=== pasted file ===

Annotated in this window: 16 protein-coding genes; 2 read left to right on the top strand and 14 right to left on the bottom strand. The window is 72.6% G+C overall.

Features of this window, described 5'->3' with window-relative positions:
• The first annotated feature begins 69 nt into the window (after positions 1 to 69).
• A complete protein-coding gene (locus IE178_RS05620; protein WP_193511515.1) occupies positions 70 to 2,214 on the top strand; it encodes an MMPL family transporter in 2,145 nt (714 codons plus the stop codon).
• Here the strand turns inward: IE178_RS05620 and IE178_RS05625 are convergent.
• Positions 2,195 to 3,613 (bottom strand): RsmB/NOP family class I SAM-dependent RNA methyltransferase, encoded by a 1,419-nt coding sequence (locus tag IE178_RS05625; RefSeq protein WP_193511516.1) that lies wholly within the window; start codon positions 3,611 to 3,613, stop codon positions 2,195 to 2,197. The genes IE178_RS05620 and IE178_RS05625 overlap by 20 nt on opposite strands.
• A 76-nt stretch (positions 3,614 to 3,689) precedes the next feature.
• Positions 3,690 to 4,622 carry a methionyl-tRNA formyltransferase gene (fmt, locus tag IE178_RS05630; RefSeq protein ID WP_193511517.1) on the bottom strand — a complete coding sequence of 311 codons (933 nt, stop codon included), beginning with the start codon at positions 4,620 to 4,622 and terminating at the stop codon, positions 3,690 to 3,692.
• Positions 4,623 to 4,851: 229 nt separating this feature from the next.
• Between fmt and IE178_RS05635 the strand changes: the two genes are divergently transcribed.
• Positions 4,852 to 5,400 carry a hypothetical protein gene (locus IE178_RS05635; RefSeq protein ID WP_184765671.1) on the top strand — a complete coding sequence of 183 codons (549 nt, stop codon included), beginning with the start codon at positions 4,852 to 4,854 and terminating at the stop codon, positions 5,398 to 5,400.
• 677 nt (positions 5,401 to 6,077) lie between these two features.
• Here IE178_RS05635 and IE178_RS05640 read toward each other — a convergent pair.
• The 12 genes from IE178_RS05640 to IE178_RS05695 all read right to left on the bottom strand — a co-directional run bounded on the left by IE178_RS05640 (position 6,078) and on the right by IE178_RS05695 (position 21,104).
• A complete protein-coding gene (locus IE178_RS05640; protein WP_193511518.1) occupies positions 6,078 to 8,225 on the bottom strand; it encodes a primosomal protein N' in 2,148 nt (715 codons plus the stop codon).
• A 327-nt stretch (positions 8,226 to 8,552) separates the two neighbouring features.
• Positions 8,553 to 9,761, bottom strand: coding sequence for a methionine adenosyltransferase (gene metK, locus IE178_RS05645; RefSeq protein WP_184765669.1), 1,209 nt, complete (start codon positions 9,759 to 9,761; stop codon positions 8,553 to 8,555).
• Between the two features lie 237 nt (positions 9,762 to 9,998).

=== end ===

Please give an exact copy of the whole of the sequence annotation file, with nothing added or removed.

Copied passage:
Annotated in this window: 16 protein-coding genes; 2 read left to right on the top strand and 14 right to left on the bottom strand. The window is 72.6% G+C overall.

Features of this window, described 5'->3' with window-relative positions:
• The first annotated feature begins 69 nt into the window (after positions 1 to 69).
• A complete protein-coding gene (locus IE178_RS05620; protein WP_193511515.1) occupies positions 70 to 2,214 on the top strand; it encodes an MMPL family transporter in 2,145 nt (714 codons plus the stop codon).
• Here the strand turns inward: IE178_RS05620 and IE178_RS05625 are convergent.
• Positions 2,195 to 3,613 (bottom strand): RsmB/NOP family class I SAM-dependent RNA methyltransferase, encoded by a 1,419-nt coding sequence (locus tag IE178_RS05625; RefSeq protein WP_193511516.1) that lies wholly within the window; start codon positions 3,611 to 3,613, stop codon positions 2,195 to 2,197. The genes IE178_RS05620 and IE178_RS05625 overlap by 20 nt on opposite strands.
• A 76-nt stretch (positions 3,614 to 3,689) precedes the next feature.
• Positions 3,690 to 4,622 carry a methionyl-tRNA formyltransferase gene (fmt, locus tag IE178_RS05630; RefSeq protein ID WP_193511517.1) on the bottom strand — a complete coding sequence of 311 codons (933 nt, stop codon included), beginning with the start codon at positions 4,620 to 4,622 and terminating at the stop codon, positions 3,690 to 3,692.
• Positions 4,623 to 4,851: 229 nt separating this feature from the next.
• Between fmt and IE178_RS05635 the strand changes: the two genes are divergently transcribed.
• Positions 4,852 to 5,400 carry a hypothetical protein gene (locus IE178_RS05635; RefSeq protein ID WP_184765671.1) on the top strand — a complete coding sequence of 183 codons (549 nt, stop codon included), beginning with the start codon at positions 4,852 to 4,854 and terminating at the stop codon, positions 5,398 to 5,400.
• 677 nt (positions 5,401 to 6,077) lie between these two features.
• Here IE178_RS05635 and IE178_RS05640 read toward each other — a convergent pair.
• The 12 genes from IE178_RS05640 to IE178_RS05695 all read right to left on the bottom strand — a co-directional run bounded on the left by IE178_RS05640 (position 6,078) and on the right by IE178_RS05695 (position 21,104).
• A complete protein-coding gene (locus IE178_RS05640; protein WP_193511518.1) occupies positions 6,078 to 8,225 on the bottom strand; it encodes a primosomal protein N' in 2,148 nt (715 codons plus the stop codon).
• A 327-nt stretch (positions 8,226 to 8,552) separates the two neighbouring features.
• Positions 8,553 to 9,761, bottom strand: coding sequence for a methionine adenosyltransferase (gene metK, locus IE178_RS05645; RefSeq protein WP_184765669.1), 1,209 nt, complete (start codon positions 9,759 to 9,761; stop codon positions 8,553 to 8,555).
• Between the two features lie 237 nt (positions 9,762 to 9,998).